Plant species density was estimated by frequency grid method (Vogel and Masters 2001). Four grid sampling points were done by systematically placing the grid in each of the sub-plot and the number of each grass species inside grid identified and counted. The frequency of each species was then calculated by summing up the number of plots each species appeared from the four grid sampling points and dividing by 100 (Eq. 1). Frequencies were then multiplied by 0.4 to give a conservative estimate of density (plants m−2) as described by Vogel and Masters (2001) (Eq. 2). Plant density (plant m−2) estimates were done at 12th week from sowing.

$$Frequency = \frac{{ {\text{Number}}\,{\text{of}}\,{\text{quadrats}}\,{\text{in}}\,{\text{which}}\,{\text{species}}\,{\text{occur}}}}{{{\text{total}}\,{\text{number}}\,{\text{of}}\,{\text{quadrats}}\,{\text{sampled}}\,(100 )}} \times 100$$
$$Species\,density = {\text{Frequency}}\, ( {\text{in}}\,{\text{Eq}} .\, 1 )\times 0.4$$

Statistical analysis

Statistical analyses included analysis of variance (ANOVA) at 95 % confidence level. Where significant differences were detected the means were separated by the least significant difference (LSD) method at 5 % probability level. Correlations analysis of AGDM yields with grass species morphometric parameters (tiller numbers, tiller heights, shoot height and number of leaves per tiller) were drawn in pure stands.

Results and discussions

Moisture regimes and soil moisture changes within the experiment

Table 1 presents the rainfall amount (mm), irrigation (mm), soil moisture change and evapotranspiration for the 80, 50 and 30 % FC soil moisture content and rainfed during the experimental period. There was an increase in evapotranspiration with increase in phenological growth stages among all the moisture level treatments. The cumulative rainfall amounts for the 4 months of September–December 2013 were 297.9 mm. This was the active growing period during biomass data collection and calculation AGDM yields. The low yields observed in rain fed treatments across the experimental period can be explained by the low evapotranspiration levels, due to lack of supplemental irrigation (Koech et al. 2015). The soil moisture changes were also very low within rain fed treatment compared to the irrigated plots. Morgan et al. (2001) reported seasonal moisture changes to affect leaf photosynthetic activity, with low levels negatively affecting rates of photosynthesis. These results are also supported by Fay et al. (2003), where they demonstrated that soil moisture affects carbon dioxide responses in C4 grassland species. The highly variable rain fall received during the experimental period echoes the reports of Knapp et al. (2002), that increased variability in precipitation patterns and soil moisture in grasslands will increase plant water stress and alter key C cycling processes such as net primary productivity. This has been shown to be a likely happening for species that were growing under rain fed conditions in this study. Altered precipitation has also been documented to affect net primary productivity in mixed grass prairies (Xu et al. 2013). Grasses have also been documented to respond to droughst during dry seasons by reducing the ability to gain carbon once water stress is attained (Craine et al. 2012).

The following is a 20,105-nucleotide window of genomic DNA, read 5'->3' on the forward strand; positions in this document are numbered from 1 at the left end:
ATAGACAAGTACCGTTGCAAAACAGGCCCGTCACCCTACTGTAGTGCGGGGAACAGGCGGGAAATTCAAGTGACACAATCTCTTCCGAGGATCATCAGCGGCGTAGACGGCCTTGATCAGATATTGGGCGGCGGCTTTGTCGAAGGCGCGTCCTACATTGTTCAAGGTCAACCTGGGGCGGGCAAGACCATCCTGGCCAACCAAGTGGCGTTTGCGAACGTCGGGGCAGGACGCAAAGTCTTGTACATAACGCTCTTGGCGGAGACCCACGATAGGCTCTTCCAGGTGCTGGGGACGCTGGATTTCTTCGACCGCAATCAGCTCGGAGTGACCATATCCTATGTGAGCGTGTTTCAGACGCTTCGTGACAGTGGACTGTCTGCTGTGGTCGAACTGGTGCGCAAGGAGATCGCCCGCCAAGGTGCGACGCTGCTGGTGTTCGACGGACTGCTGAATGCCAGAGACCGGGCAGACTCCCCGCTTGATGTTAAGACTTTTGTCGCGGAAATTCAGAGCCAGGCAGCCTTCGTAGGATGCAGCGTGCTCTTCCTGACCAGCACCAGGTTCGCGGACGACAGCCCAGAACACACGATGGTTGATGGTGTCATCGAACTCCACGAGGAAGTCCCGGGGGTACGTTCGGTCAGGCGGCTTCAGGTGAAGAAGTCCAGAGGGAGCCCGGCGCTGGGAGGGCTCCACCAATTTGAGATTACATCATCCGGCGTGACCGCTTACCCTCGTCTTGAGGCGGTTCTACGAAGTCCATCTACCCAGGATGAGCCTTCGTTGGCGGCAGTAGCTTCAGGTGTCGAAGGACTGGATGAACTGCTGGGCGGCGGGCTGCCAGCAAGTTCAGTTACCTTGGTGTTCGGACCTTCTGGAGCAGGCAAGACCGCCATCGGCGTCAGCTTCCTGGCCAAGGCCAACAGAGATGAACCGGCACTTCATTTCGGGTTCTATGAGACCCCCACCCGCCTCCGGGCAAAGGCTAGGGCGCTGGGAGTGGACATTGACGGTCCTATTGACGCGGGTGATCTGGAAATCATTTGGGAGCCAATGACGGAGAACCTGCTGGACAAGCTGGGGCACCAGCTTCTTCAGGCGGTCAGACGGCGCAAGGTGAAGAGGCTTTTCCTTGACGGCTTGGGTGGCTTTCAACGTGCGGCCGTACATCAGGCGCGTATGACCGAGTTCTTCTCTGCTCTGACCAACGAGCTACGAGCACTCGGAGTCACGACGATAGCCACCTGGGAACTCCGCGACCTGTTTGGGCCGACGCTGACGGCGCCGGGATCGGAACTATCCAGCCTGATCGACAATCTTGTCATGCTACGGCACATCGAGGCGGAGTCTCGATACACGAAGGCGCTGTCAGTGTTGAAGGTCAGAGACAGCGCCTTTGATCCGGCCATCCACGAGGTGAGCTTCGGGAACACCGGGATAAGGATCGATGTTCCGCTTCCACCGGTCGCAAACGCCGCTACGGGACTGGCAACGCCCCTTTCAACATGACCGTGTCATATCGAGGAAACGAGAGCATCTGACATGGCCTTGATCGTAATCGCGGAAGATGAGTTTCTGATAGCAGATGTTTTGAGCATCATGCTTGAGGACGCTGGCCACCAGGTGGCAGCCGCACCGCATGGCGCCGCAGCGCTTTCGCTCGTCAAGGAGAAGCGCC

Table 1 Rainfall amount (mm), irrigation (mm), soil moisture change and evapotranspiration for the 80, 50 and 30 % FC soil moisture content and rain fed treatments

Above ground dry mater (AGDM) production

The average above ground biomass yields (kg ha−1) of the six grass species in pure and mixed stands under 80, 50 and 30 % FC soil moisture regimes and 12, 14 and 16 weeks old is presented in Table 2. As expected, changes in the soil moisture profiles had a significant (p < 0.05) effect on the performance of all the grasses, whether in pure or mixed stands. In pure stands, at 12 weeks phonological stage within the 80 % FC soil moisture range, SB and CG species performed significantly (p < 0.05) better (>9.5 and 7.9 t ha−1, respectively) than all the other four species. Under 50 % FC moisture content SB and CG, EM, yielded significantly (p < 0.05) more forage (7.0–9.0 t ha−1) than the other three species, e.g. CR and ES with 2.5 t ha−1).

Table 2 Mean above ground biomass yields (kg ha−1) of the six grass species in pure and mixed stands at 80, 50 and 30 % FC at 12, 14 and 16 weeks phenological stage

At the 30 % FC moisture profile, CG was the most prolific (>9.0 t ha−1) followed by SB (7.2 t ha−1). At the 14 weeks and 80 % FC, CG and SB were still the most prolific (>9.0 and 12.0 t ha−1) compared to CC and CR which yielded slightly about 2.0 t ha−1. Around 50 % FC moisture, EM’s performance dropped significantly to 6.7 t ha−1 compared to CC and CG (>8.0 and 9.0 t ha−1). Within 30 % FC moisture regime, CG and SB species were the most prolific (9.4 and 7.1 t ha−1). At about 16 weeks old (maturity) and 80 % FC, SB and CG exhibited higher performance (>10.0 and 13.0 t ha−1, respectively) than the rest. CC was the poorest yielding about 2.5 t ha−1. Within 50 % FC moisture level, EM, CC, CG and SB out-performed the other two (9.0–12.0 vs 1.5–2.5 t ha−1). Under 30 % FC moisture treatment, CG performed much better than all the other species (>10.0 vs <7.0 t ha−1). Under the rainfed conditions CR, CG and SB were consistently the most productive species although they produced <10 % what any of the irrigation treatments produced. For the mixed species treatments, the five-species treatment combination performed consistently higher (p ≤ 0.05) than the two-, three- or four- species combinations. However, there were unexplained variations among the two and three mixed species in terms of yields declining or increasing at higher soil moisture levels. This could have been a result of complex inter-specific completion responses, which was not keenly studied in this study, and may need to be further evaluated with this respect. Wetzel and Van Der Valk (1998) also reported plant response to environmental factors, intra-specific competition, nutrient levels and inter-specific competition to be important factors affecting productivity. But notably also, the study reveals some species like C. ciliaris and C. gayana were performing poorer under high (80 % FC) moisture content.